Can food help revive a city — and a region? It certainly can play a part.
Here’s an example. We sat outside this week for a birthday dinner at a lively bistro. Near our table, a brazier burned brightly as well-dressed guests chatted in the warm evening air.
The wine list featured a variety of intelligent choices, from crisp chilled rose to warm reds and sparkling whites. The special was pork belly, the raw bar included a choice of east coast or west coast oysters, and the frites looked fantastic.
We were not in Paris, or New York, or Chicago. We were at Zinc, on Euclid Avenue, in downtown Cleveland. Zinc, set a historic building, is one of the most recent editions to the city’s growing culinary scene, which is centered around the corner on Fourth Street. Here’s a piece that Dan Bobkoff recently did for our partner ideastream on Cleveland’s new restaurants.
I’m convinced that good food is essential not just to a city’s spirit, but to a city’s revival. Restaurant wise, Cleveland already rocks — and so can the Great Lakes region.
At Changing Gears, we’re going to spend time the next few years talking about chefs, food purveyors, farmers and others in the business as they work to make the region as well known for food as it is for industry.
Keep an eye on our site, because we’ll soon be featuring Reinvention Recipes from around the area – new twists on familiar classics. The first participants are sending in their dishes now.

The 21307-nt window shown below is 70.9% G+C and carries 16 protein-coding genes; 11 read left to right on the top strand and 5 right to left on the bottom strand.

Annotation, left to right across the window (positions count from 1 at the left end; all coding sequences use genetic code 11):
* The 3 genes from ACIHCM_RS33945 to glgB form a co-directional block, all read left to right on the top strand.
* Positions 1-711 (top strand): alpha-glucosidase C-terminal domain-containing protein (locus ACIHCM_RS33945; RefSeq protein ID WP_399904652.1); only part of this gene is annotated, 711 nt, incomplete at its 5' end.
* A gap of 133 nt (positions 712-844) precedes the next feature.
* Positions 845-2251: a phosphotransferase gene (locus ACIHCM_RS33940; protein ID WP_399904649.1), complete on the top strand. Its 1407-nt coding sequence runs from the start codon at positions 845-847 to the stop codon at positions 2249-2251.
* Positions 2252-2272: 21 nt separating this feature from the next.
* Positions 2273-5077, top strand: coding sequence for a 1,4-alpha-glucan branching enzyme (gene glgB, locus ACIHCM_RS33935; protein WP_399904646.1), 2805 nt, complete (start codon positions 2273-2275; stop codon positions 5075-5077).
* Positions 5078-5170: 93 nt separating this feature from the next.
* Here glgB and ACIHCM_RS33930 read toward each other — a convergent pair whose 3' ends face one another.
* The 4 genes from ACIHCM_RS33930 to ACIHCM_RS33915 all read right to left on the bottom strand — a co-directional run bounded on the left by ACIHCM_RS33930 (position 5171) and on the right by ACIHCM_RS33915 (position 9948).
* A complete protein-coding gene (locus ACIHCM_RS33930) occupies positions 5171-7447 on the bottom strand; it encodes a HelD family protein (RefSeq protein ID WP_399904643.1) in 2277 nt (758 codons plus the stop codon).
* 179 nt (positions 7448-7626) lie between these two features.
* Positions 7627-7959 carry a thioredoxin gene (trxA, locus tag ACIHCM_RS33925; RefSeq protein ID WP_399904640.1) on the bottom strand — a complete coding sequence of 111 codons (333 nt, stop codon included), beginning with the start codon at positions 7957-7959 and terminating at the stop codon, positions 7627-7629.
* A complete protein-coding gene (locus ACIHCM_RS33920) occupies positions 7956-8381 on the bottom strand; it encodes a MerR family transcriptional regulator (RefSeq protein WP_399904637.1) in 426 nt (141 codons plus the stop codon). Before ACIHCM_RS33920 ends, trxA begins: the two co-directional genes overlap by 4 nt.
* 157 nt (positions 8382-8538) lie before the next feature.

(Food folks: if you’d like to participate in Reinvention Recipes, send an email to changinggears (at) umich.edu. We’ll provide more details.)
Cleveland’s food scene is getting a growing amount of attention. Anthony Bourdain set a segment of his No Reservations program on the Travel Channel here last year, which is how I discovered the amazing West Side Market.
The city’s culinary star is undoubtedly Michael Symon, who is among the ranks of the Iron Chefs on the Food Network program. His flagship restaurant, Lola, has become a stop for any foodie who comes to town. It was full by 12:30 p.m. on the day I had lunch there with staff from the Rock and Roll Hall of Fame, itself instrumental in Cleveland’s downtown revival.
Chef Symon also has branched out in the region by opening Roast in Detroit’s Book-Cadillac hotel, which stood empty for years before reopening in a multi-million dollar renovation in 2009.
If Cleveland has a food sage, it’s clearly Michael Ruhlman, the author of numerous books, including his newest, Ratio. Michael has a terrific Web site, and was always helpful to me when I was writing food stories for The New York Times, like this one about Ina Garten, the Barefoot Contessa.
Of course, Cleveland faces the same economic issues that are challenging the rest of the Manufacturing Belt, and Changing Gears will be exploring those in great detail.
But good meals and a rich entertainment scene can change the perception of a city, too. After all, visitors like me are going to be spreading the word. And we foodies love to discover new places.
Do you have some favorite spots in Cleveland? How about the rest of the Manufacturing Belt? Tell us about them.